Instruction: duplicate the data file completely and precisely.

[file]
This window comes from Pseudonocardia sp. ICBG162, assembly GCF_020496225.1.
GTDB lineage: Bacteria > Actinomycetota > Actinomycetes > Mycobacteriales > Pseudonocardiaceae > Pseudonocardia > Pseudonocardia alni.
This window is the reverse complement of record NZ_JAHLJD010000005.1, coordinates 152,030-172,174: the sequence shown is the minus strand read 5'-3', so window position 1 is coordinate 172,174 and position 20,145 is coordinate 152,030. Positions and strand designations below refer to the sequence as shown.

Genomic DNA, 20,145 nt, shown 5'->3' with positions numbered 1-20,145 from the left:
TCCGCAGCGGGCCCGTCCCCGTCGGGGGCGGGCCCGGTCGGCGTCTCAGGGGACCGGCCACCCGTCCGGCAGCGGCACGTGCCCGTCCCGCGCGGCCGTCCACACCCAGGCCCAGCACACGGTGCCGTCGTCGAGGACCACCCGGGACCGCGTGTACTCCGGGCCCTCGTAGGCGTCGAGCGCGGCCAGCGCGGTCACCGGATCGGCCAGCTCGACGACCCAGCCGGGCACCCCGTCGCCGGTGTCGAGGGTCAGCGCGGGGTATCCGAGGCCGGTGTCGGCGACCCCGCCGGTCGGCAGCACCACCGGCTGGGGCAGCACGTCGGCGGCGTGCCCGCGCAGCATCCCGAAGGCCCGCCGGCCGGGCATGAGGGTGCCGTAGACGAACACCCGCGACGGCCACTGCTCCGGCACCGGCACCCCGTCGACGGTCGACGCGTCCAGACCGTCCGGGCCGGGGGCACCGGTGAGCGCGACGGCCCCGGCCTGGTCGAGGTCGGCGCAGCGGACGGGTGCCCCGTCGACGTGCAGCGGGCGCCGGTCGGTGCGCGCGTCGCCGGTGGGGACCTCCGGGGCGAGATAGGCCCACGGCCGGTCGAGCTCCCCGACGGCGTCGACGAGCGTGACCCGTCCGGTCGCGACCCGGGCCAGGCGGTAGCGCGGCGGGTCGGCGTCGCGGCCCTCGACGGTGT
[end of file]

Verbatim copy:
This window comes from Pseudonocardia sp. ICBG162, assembly GCF_020496225.1.
GTDB lineage: Bacteria > Actinomycetota > Actinomycetes > Mycobacteriales > Pseudonocardiaceae > Pseudonocardia > Pseudonocardia alni.
This window is the reverse complement of record NZ_JAHLJD010000005.1, coordinates 152,030-172,174: the sequence shown is the minus strand read 5'-3', so window position 1 is coordinate 172,174 and position 20,145 is coordinate 152,030. Positions and strand designations below refer to the sequence as shown.

Genomic DNA, 20,145 nt, shown 5'->3' with positions numbered 1-20,145 from the left:
TCCGCAGCGGGCCCGTCCCCGTCGGGGGCGGGCCCGGTCGGCGTCTCAGGGGACCGGCCACCCGTCCGGCAGCGGCACGTGCCCGTCCCGCGCGGCCGTCCACACCCAGGCCCAGCACACGGTGCCGTCGTCGAGGACCACCCGGGACCGCGTGTACTCCGGGCCCTCGTAGGCGTCGAGCGCGGCCAGCGCGGTCACCGGATCGGCCAGCTCGACGACCCAGCCGGGCACCCCGTCGCCGGTGTCGAGGGTCAGCGCGGGGTATCCGAGGCCGGTGTCGGCGACCCCGCCGGTCGGCAGCACCACCGGCTGGGGCAGCACGTCGGCGGCGTGCCCGCGCAGCATCCCGAAGGCCCGCCGGCCGGGCATGAGGGTGCCGTAGACGAACACCCGCGACGGCCACTGCTCCGGCACCGGCACCCCGTCGACGGTCGACGCGTCCAGACCGTCCGGGCCGGGGGCACCGGTGAGCGCGACGGCCCCGGCCTGGTCGAGGTCGGCGCAGCGGACGGGTGCCCCGTCGACGTGCAGCGGGCGCCGGTCGGTGCGCGCGTCGCCGGTGGGGACCTCCGGGGCGAGATAGGCCCACGGCCGGTCGAGCTCCCCGACGGCGTCGACGAGCGTGACCCGTCCGGTCGCGACCCGGGCCAGGCGGTAGCGCGGCGGGTCGGCGTCGCGGCCCTCGACGGTGT